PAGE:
Many women are reluctant to discuss urinary incontinence or organ prolapse because they are embarrassed by it and feel it is a normal part of the aging process. Many women suffer in silence, often become limited in their regular activities and lifestyle, rather than seeking help.
Stress Urinary Incontinence (SUI)
Stress urinary incontinence occurs due to pelvic floor relaxation and anatomic changes of the urethra, often associated with childbirth, which causes leakage of urine with increased intraabdominal pressure like laughing, sneezing, coughing or exercise.
Urge Incontinence (UI)
This term is used when involuntary contractions of the bladder muscles causes the patient to have an urgent feeling of having to urinate and often leads to leakage of urine before the patient makes it to the toilet.
Overactive Bladder syndrome is a condition of the bladder where involuntary contractions of the bladder muscles causes the patient to have an urgent feeling of having to urinate immediately, and this occurs frequently throughout the day, even if the bladder is not full. Unlike UI, patients with OAB do not have urinary incontinence.
Diagnosing the different types of urinary incontinence is relatively straightforward by taking an accurate and careful history. More complicated cases can be assessed by urodynamic testing.
Different treatments are available, depending on the type of incontinence. These include lifestyle and dietary changes, behavioral modification, biofeedback, medication, laser therapy for milder cases, and finally, surgical correction.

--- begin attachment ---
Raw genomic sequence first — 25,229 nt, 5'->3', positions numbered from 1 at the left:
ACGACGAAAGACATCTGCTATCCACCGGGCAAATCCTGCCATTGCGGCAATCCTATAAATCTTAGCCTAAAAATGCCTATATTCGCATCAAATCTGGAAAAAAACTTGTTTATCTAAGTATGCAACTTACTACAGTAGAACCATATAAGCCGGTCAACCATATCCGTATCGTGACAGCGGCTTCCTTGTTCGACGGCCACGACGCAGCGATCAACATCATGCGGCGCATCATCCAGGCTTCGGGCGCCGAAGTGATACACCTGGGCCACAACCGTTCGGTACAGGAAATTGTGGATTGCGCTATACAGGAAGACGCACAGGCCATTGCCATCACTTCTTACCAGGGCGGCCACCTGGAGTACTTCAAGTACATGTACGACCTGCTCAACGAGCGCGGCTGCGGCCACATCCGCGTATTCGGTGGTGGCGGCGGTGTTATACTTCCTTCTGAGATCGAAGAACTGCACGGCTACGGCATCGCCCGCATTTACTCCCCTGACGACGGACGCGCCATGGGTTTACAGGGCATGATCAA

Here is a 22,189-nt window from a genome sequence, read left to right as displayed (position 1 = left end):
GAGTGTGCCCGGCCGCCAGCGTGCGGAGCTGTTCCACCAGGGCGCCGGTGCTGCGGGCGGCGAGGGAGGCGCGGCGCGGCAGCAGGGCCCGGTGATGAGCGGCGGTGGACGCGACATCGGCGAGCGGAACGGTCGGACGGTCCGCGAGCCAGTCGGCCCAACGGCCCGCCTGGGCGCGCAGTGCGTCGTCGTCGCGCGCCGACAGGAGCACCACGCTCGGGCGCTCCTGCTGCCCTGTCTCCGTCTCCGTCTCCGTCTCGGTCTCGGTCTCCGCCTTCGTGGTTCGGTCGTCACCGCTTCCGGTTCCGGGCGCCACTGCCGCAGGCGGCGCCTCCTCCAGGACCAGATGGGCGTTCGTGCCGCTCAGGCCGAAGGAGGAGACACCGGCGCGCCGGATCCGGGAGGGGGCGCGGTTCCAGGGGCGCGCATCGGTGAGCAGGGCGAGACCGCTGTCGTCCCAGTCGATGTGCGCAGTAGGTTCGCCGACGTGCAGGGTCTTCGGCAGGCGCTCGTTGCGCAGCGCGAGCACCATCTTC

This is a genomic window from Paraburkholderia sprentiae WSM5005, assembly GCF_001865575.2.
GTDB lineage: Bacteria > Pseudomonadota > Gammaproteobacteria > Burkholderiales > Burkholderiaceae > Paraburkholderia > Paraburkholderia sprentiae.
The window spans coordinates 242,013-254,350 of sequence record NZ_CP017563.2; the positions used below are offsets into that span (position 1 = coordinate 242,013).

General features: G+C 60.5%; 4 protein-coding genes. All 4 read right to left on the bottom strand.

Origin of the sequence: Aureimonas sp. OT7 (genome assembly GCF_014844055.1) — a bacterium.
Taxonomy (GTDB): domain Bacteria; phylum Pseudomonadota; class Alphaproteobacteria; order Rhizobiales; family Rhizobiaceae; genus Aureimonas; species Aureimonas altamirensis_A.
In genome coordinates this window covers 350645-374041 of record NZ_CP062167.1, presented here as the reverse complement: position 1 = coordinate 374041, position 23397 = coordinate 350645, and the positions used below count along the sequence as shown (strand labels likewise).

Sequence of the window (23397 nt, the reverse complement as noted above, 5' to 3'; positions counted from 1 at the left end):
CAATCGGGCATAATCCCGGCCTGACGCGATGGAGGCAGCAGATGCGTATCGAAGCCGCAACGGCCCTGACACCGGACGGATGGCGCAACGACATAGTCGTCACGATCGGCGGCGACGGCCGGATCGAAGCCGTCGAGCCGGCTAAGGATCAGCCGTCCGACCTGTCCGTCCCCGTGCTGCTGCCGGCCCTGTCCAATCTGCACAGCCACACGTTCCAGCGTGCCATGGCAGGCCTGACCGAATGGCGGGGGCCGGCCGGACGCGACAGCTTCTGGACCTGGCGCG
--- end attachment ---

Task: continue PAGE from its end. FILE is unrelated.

This is a non infectious bladder condition that causes a patient to feel pelvic and bladder pain and pressure in addition to symptoms similar to OAB which include the sudden need to urinate. Accurate diagnosis is crucial and bladder infection must always be ruled out. There are several treatments for this condition that include pelvic floor rehabilitation, dietary guidelines, medication and bladder instillation therapy.
Pelvic Organ Prolapse (POP)
This term is a general term used to describe relaxation and stretching of the pelvic floor support structures that can occur with age, genetic predisposition, childbirth, as well as obesity and other medical conditions. Organ prolapse can involve the uterus, the vaginal walls as well as the bladder and causes these structures to descend or slip out of place, often protruding through the vagina. This condition can be associated with significant pelvic discomfort and pressure, urinary incontinence, and difficulties with intercourse and bowel movements. Treatments include pelvic floor rehabilitation and surgical correction.
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